JW is clearly the entity Easy Money revolves around in this action film, though,filmmakers Espinosa and Karisson attempt to reveal secondary story-lines with Jorge and Mradoa feat which may have been less cumbersome in the novel. The film rotates between the three characters, but you can't help but feel cheated due to the incompleteness of their backstories. They do succeed in humanizing the three to some degree. Hence, Mrado is the hardened killer who finds himself caring for his young daughter unexpectedly and allowing his paternal instincts to take over. Likewise, Jorge vows to care for his family once the big drug deal is completed.
Espinosa directs a suspenseful film that doesn't solely depend on action sequences to entertain. Kinnaman gives a charming performance as JW. Varela and Mrsic both give noteworthy performances. By far, JW is the most complex of the characters. At first glance, it seems he is motivated by money, but it becomes clear that a sense of belonging is also a factor. His growing friendship with Jorge begins to impact his decisions and his relationship with Sophie. In fact, the bond of friendship plays a big part in the films questionable ending. However, it again appears the character development between the two lacked the necessary foundation as the outcome attempts to support. JW does evolve throughout this tale, but for the better or for the worse is left up to the viewer. Minus a few hiccups, Easy Money is engrossing and worthy of a look.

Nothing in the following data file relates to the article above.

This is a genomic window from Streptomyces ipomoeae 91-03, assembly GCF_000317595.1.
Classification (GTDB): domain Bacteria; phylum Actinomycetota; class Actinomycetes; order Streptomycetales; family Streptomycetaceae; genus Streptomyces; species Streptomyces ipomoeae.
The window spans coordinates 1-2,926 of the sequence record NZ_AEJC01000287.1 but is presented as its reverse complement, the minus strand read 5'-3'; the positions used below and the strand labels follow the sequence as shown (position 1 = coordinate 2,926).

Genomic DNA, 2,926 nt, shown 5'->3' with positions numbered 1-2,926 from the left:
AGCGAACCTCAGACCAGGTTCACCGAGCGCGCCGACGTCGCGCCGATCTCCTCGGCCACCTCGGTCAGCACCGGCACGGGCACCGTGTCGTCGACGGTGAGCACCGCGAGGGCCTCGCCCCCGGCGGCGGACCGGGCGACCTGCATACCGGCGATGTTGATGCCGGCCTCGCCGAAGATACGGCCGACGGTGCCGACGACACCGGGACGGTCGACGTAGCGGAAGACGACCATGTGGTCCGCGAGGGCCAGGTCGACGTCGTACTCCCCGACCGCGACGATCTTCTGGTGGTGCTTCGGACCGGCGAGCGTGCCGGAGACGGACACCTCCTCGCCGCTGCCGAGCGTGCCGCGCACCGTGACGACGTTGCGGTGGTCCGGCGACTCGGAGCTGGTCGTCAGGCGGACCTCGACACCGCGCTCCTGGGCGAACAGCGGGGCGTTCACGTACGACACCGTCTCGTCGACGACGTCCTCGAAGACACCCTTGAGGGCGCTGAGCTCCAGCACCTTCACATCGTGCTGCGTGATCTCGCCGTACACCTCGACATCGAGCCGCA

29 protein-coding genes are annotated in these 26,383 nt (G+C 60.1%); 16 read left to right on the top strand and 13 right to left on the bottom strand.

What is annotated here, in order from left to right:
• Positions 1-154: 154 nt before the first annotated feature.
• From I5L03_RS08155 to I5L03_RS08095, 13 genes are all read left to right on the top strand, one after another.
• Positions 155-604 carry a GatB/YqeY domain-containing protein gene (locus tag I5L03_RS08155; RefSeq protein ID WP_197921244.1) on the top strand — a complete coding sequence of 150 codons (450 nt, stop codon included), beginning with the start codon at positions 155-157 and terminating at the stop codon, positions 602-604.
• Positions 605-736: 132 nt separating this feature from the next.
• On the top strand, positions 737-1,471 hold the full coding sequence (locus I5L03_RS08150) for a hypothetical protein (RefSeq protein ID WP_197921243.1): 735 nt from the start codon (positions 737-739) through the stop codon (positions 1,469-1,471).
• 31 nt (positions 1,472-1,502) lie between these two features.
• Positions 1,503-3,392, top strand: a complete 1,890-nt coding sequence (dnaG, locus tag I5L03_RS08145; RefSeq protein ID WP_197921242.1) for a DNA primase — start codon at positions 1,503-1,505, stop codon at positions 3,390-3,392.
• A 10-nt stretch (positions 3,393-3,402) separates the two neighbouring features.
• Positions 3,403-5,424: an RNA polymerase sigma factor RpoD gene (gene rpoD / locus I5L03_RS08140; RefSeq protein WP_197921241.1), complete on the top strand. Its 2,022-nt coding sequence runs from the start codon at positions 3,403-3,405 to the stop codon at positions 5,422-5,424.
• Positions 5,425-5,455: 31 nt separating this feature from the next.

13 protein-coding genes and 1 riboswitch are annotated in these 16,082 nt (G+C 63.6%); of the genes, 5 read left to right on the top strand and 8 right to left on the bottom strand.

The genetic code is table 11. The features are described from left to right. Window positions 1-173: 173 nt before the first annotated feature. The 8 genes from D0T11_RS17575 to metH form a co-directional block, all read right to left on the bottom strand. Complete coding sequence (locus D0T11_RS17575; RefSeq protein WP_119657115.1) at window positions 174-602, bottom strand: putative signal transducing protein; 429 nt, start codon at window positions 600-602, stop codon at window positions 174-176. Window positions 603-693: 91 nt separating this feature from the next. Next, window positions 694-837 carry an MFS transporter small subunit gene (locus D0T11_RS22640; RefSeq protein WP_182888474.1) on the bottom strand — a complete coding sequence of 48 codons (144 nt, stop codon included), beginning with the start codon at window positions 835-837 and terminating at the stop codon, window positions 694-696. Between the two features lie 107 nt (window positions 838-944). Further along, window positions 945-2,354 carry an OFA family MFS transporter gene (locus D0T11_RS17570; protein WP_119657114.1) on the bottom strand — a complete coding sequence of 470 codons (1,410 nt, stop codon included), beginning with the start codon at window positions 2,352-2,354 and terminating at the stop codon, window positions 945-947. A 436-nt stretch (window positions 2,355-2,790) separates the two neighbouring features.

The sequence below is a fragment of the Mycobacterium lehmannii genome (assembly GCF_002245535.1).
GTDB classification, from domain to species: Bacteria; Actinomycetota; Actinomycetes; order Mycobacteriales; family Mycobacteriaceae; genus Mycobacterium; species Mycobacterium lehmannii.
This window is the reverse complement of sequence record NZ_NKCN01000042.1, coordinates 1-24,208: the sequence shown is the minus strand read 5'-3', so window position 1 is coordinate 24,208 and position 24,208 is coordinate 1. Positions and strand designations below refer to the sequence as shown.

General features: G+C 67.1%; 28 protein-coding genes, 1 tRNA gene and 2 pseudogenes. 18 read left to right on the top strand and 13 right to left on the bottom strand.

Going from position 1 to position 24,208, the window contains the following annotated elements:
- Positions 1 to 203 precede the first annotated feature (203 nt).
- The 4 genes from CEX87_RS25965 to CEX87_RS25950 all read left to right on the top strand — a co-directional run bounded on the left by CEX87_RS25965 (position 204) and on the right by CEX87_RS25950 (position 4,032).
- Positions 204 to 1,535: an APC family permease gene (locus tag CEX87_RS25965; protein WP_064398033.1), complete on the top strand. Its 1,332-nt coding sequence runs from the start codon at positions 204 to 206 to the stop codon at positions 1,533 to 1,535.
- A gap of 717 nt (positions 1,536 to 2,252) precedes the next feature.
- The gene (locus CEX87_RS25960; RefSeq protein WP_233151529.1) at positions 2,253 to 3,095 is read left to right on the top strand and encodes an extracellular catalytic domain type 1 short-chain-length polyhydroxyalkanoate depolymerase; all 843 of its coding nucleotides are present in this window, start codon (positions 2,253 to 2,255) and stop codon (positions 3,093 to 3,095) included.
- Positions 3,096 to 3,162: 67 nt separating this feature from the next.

Fortunately, thriller is not dead. Hollywood thriller is a desiccated corpse. It somehow keeps plodding stealing good ideas from around a world. This movie is awaiting a remake in Hollywood. Can't wait to see that disaster. What makes this Swedish thriller fresh and original is the hefty dose of reality and interest in it's characters. They are not just a bunch of crooks and psychopaths, they are human too. Young Swede with expensive tastes and little money, Chilean criminal with dreams and the Serbian enforcer with an 8-year daughter to care for. We see the glimpse of what they are made of. Nothing overly heavy and preachy, but just enough to fell real and plausible. And that is what Hollywood doesn't do. The audience they aim for, pimply, computer game addicted, 14 year olds just don't have the patience for anything else apart from explosions and non-stop action. So, thankfully comes this brilliant flick with 2 sequels to follow.